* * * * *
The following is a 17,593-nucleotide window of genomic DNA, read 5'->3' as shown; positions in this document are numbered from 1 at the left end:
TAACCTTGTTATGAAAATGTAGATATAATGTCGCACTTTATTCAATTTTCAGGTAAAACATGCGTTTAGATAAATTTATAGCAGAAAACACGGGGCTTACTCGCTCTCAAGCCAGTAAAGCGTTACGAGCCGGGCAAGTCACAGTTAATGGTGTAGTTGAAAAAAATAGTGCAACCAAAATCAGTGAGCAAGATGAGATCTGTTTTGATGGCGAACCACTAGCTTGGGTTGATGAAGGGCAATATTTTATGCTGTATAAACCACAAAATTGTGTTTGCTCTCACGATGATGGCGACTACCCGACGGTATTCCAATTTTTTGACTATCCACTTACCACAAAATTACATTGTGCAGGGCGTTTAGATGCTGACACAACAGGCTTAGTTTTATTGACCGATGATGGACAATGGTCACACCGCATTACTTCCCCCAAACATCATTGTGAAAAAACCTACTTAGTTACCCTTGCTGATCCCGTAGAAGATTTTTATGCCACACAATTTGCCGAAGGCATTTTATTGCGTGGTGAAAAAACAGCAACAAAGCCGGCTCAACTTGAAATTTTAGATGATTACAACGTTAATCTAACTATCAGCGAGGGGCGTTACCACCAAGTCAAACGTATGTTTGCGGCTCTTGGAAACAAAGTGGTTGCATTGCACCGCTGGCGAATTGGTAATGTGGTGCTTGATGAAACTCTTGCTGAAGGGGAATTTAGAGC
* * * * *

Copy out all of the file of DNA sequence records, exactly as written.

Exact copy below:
The following is a 17,593-nucleotide window of genomic DNA, read 5'->3' as shown; positions in this document are numbered from 1 at the left end:
TAACCTTGTTATGAAAATGTAGATATAATGTCGCACTTTATTCAATTTTCAGGTAAAACATGCGTTTAGATAAATTTATAGCAGAAAACACGGGGCTTACTCGCTCTCAAGCCAGTAAAGCGTTACGAGCCGGGCAAGTCACAGTTAATGGTGTAGTTGAAAAAAATAGTGCAACCAAAATCAGTGAGCAAGATGAGATCTGTTTTGATGGCGAACCACTAGCTTGGGTTGATGAAGGGCAATATTTTATGCTGTATAAACCACAAAATTGTGTTTGCTCTCACGATGATGGCGACTACCCGACGGTATTCCAATTTTTTGACTATCCACTTACCACAAAATTACATTGTGCAGGGCGTTTAGATGCTGACACAACAGGCTTAGTTTTATTGACCGATGATGGACAATGGTCACACCGCATTACTTCCCCCAAACATCATTGTGAAAAAACCTACTTAGTTACCCTTGCTGATCCCGTAGAAGATTTTTATGCCACACAATTTGCCGAAGGCATTTTATTGCGTGGTGAAAAAACAGCAACAAAGCCGGCTCAACTTGAAATTTTAGATGATTACAACGTTAATCTAACTATCAGCGAGGGGCGTTACCACCAAGTCAAACGTATGTTTGCGGCTCTTGGAAACAAAGTGGTTGCATTGCACCGCTGGCGAATTGGTAATGTGGTGCTTGATGAAACTCTTGCTGAAGGGGAATTTAGAGC